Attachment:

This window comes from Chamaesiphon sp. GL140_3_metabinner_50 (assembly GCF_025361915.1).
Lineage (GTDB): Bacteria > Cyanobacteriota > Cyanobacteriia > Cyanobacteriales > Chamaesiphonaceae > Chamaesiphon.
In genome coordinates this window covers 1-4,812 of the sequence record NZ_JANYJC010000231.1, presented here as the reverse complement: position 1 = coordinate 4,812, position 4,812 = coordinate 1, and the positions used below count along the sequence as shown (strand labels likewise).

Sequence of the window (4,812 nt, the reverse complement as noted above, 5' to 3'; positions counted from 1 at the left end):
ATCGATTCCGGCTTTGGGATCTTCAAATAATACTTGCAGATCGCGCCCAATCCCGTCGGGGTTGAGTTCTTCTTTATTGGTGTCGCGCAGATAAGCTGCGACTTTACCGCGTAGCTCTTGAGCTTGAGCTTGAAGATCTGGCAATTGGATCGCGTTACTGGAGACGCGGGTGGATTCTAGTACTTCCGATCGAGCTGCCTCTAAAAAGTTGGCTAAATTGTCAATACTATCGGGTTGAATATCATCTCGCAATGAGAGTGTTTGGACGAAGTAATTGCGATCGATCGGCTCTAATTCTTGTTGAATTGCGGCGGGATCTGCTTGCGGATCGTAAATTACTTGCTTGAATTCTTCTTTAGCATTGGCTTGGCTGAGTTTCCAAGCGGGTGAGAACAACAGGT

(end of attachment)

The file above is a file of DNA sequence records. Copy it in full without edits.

This window comes from Chamaesiphon sp. GL140_3_metabinner_50 (assembly GCF_025361915.1).
Lineage (GTDB): Bacteria > Cyanobacteriota > Cyanobacteriia > Cyanobacteriales > Chamaesiphonaceae > Chamaesiphon.
In genome coordinates this window covers 1-4,812 of the sequence record NZ_JANYJC010000231.1, presented here as the reverse complement: position 1 = coordinate 4,812, position 4,812 = coordinate 1, and the positions used below count along the sequence as shown (strand labels likewise).

Sequence of the window (4,812 nt, the reverse complement as noted above, 5' to 3'; positions counted from 1 at the left end):
ATCGATTCCGGCTTTGGGATCTTCAAATAATACTTGCAGATCGCGCCCAATCCCGTCGGGGTTGAGTTCTTCTTTATTGGTGTCGCGCAGATAAGCTGCGACTTTACCGCGTAGCTCTTGAGCTTGAGCTTGAAGATCTGGCAATTGGATCGCGTTACTGGAGACGCGGGTGGATTCTAGTACTTCCGATCGAGCTGCCTCTAAAAAGTTGGCTAAATTGTCAATACTATCGGGTTGAATATCATCTCGCAATGAGAGTGTTTGGACGAAGTAATTGCGATCGATCGGCTCTAATTCTTGTTGAATTGCGGCGGGATCTGCTTGCGGATCGTAAATTACTTGCTTGAATTCTTCTTTAGCATTGGCTTGGCTGAGTTTCCAAGCGGGTGAGAACAACAGGT